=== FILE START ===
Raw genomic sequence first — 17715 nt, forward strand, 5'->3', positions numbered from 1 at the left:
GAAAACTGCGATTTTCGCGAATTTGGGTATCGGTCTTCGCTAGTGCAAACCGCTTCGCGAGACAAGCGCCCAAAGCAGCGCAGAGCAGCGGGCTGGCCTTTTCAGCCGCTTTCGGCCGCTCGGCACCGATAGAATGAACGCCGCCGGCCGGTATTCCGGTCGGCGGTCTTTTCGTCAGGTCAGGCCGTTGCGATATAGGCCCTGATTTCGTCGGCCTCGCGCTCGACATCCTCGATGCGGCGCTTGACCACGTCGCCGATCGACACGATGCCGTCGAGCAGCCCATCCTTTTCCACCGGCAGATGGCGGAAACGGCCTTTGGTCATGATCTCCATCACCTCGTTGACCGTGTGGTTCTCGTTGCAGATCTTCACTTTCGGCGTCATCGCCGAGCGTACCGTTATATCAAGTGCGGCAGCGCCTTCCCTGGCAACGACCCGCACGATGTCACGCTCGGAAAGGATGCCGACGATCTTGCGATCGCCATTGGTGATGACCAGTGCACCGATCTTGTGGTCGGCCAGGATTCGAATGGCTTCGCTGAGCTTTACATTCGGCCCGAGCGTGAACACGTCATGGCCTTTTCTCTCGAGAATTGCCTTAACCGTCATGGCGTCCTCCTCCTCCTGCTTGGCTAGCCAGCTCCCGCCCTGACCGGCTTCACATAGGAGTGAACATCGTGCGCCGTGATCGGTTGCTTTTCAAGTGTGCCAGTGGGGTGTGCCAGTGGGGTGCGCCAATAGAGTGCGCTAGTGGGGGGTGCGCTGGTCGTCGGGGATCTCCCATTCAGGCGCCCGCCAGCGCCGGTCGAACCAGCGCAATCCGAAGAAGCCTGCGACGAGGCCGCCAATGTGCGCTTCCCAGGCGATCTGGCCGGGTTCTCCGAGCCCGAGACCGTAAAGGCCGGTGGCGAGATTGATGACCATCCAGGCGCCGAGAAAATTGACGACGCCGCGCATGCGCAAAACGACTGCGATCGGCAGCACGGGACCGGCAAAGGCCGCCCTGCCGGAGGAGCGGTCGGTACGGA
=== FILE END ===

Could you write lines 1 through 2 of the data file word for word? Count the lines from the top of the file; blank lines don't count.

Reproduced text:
Raw genomic sequence first — 17715 nt, forward strand, 5'->3', positions numbered from 1 at the left:
GAAAACTGCGATTTTCGCGAATTTGGGTATCGGTCTTCGCTAGTGCAAACCGCTTCGCGAGACAAGCGCCCAAAGCAGCGCAGAGCAGCGGGCTGGCCTTTTCAGCCGCTTTCGGCCGCTCGGCACCGATAGAATGAACGCCGCCGGCCGGTATTCCGGTCGGCGGTCTTTTCGTCAGGTCAGGCCGTTGCGATATAGGCCCTGATTTCGTCGGCCTCGCGCTCGACATCCTCGATGCGGCGCTTGACCACGTCGCCGATCGACACGATGCCGTCGAGCAGCCCATCCTTTTCCACCGGCAGATGGCGGAAACGGCCTTTGGTCATGATCTCCATCACCTCGTTGACCGTGTGGTTCTCGTTGCAGATCTTCACTTTCGGCGTCATCGCCGAGCGTACCGTTATATCAAGTGCGGCAGCGCCTTCCCTGGCAACGACCCGCACGATGTCACGCTCGGAAAGGATGCCGACGATCTTGCGATCGCCATTGGTGATGACCAGTGCACCGATCTTGTGGTCGGCCAGGATTCGAATGGCTTCGCTGAGCTTTACATTCGGCCCGAGCGTGAACACGTCATGGCCTTTTCTCTCGAGAATTGCCTTAACCGTCATGGCGTCCTCCTCCTCCTGCTTGGCTAGCCAGCTCCCGCCCTGACCGGCTTCACATAGGAGTGAACATCGTGCGCCGTGATCGGTTGCTTTTCAAGTGTGCCAGTGGGGTGTGCCAGTGGGGTGCGCCAATAGAGTGCGCTAGTGGGGGGTGCGCTGGTCGTCGGGGATCTCCCATTCAGGCGCCCGCCAGCGCCGGTCGAACCAGCGCAATCCGAAGAAGCCTGCGACGAGGCCGCCAATGTGCGCTTCCCAGGCGATCTGGCCGGGTTCTCCGAGCCCGAGACCGTAAAGGCCGGTGGCGAGATTGATGACCATCCAGGCGCCGAGAAAATTGACGACGCCGCGCATGCGCAAAACGACTGCGATCGGCAGCACGGGACCGGCAAAGGCCGCCCTGCCGGAGGAGCGGTCGGTACGGA